Chicagoans were lucky to experience the treat of seeing Toronto’s The Hidden Cameras after so long. Unfortunately the band had to cancel their last tour date here due to visa complications. For over an hour, and with no lack of energy, lead singer Joel Gibb and his entourage brought a vigorous set with guest appearances by openers, and fellow Canadians, Gentleman Reg.
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Returning to the Garden for the first time in seven years, and on the band’s 26th birthday no less, Phish played an epic opening night concert for their first of three shows at the hallowed venue. It was a night marked equally by what did and did not transpire; the audience never managed to sing “Happy Birthday,” and no cake and few balloons were present, but the band did reclaim Zappa’s “Peaches en Regalia” after a decade long hiatus from their shows.
The Vic is normally entertains concert enthusiasts by exploiting the ample open floor space that then tiers upwards toward the sound booth and two bars. Those who prefer their own seat can enjoy views from the venue’s second level auditorium-style seating. But for the contemporary poster child of eclectic-folk, Devendra Banhart, rows of fold-up chairs occupied every inch of floor space. Oh, and no assigned seats. Was this encouraging people to remain seated or was migrating towards the stage ok? Was the performance going to be eerily quiet, just a man and his guitar?
Strange though it may seem, the jury is still out on the Pixies’ live show. For every fan who insists that the band’s live sets are life-changing, you’ll find another who asserts that the Pixies are shoddy performers and always were. Lingering behind this polarization is the band’s considerable legacy; it weighs heavily in any discussion of its merits, inviting revision from the few who did witness the Pixies in their heyday. Regardless, this year’s reunion tour—on which the band played its 1989 classic Doolittle from start to finish—has reignited the debate regarding the Pixies’ live prowess or lack thereof. Chicago Sun-Times critic Jim DeRogatis slagged one of the band’s Chicago dates, dismissing the Pixies as “a cynical corporation cashing in on blatant nostalgia.” The Washington Post‘s David Malitz, meanwhile, described the band’s Monday night set in DC as the musical equivalent of a “slam dunk contest,” a performance that could win over “even a cynic.” So which is it: are the Pixies an incredible or terrible live act? Actually, they’re a little of both.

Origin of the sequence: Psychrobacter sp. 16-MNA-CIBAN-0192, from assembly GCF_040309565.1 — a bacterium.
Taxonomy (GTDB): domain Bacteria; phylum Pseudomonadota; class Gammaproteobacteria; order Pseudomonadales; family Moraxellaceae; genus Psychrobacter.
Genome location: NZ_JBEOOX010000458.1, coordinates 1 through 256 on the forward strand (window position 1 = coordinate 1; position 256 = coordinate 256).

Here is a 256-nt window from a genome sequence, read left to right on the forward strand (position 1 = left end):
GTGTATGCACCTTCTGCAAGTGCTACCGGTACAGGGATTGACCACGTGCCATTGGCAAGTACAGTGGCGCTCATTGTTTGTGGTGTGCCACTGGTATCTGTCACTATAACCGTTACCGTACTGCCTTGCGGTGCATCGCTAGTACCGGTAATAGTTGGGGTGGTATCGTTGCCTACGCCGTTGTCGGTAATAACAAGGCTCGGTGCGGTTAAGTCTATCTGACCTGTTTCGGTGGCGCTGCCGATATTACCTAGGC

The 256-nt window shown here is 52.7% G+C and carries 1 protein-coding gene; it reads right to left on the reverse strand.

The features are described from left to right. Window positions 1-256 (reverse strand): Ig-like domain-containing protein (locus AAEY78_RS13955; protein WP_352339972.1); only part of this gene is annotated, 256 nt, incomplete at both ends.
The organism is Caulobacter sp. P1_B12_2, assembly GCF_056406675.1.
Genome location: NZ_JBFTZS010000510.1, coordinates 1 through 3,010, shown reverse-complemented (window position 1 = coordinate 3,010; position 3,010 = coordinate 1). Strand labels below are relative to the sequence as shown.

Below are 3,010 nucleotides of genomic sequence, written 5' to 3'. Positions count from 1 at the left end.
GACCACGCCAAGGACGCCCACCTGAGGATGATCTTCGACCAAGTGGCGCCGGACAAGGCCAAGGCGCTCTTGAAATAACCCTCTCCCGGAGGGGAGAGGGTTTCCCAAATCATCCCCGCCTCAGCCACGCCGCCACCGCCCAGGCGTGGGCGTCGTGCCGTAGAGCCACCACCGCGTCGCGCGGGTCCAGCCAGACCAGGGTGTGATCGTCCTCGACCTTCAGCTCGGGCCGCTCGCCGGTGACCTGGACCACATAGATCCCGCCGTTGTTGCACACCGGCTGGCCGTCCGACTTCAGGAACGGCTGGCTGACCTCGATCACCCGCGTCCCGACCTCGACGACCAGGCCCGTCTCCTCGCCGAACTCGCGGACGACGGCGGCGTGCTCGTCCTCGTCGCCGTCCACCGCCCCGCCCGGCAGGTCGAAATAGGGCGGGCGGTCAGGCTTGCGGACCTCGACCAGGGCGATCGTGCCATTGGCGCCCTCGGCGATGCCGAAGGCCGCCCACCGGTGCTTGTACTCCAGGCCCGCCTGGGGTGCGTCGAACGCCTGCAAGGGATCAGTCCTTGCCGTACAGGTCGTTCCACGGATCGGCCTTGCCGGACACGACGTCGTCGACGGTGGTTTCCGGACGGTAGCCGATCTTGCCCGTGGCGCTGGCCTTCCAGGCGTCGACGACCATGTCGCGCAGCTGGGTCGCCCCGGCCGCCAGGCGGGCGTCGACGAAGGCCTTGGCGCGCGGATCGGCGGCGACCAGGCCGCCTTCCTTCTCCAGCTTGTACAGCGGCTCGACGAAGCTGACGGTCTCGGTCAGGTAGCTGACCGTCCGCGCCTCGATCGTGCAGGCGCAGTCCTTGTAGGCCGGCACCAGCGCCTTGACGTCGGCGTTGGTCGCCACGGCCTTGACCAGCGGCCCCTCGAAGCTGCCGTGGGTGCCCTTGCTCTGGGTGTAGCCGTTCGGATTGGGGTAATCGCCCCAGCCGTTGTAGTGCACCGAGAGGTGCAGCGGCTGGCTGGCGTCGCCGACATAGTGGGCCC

Over the past few months, Ontario has seen a flood of live shows from great bands out of Glasgow Scotland, including Glasvegas, The Twilight Sad, and We Were Promised Jetpacks. On Thursday night at a surprisingly quiet Phoenix Theatre, Camera Obscura added their name to the list. Opening for the band was San Francisco’s Papercuts who despite appearing painfully nervous and awkward on stage (front man Jason Quever dropped his guitar pick mid play and later got his guitar tangled in the microphone cord) played a short but impressive set. Their dreamy-pop guitars and keyboards nicely complimented Camera Obscura’s moody sounds. By the time Camera Obscura stepped on stage the room had filled in somewhat. The group played a variety of fan favorites, including “I Don’t Want to See You Anymore,” “Lloyd I’m Ready to Be Heartbroken,” “If Looks Could Kill,” and “French Navy.” Singing effortlessly, Tracyanne Campbell’s voice contained an underlying melancholy that lent authenticity to the lyrics. Her band mates Carey Lander, Kenny McKeeve, Gavin Dunbar and Lee Thomson were equally musically solid, but the overall stage presence of the band left much to be desired—a trait that seems to be common amongst even the most talented Glasgow acts. This utter lack of stage dynamic made seeing them live no different from listening to their albums played really loud. The evening ended with encore performances of “Let’s Get Out Off This Country,” “Forest And Sands,” and the highlight finale “Razzle Dazzle Rose.” Despite the showy name, I left feeling underwhelmed.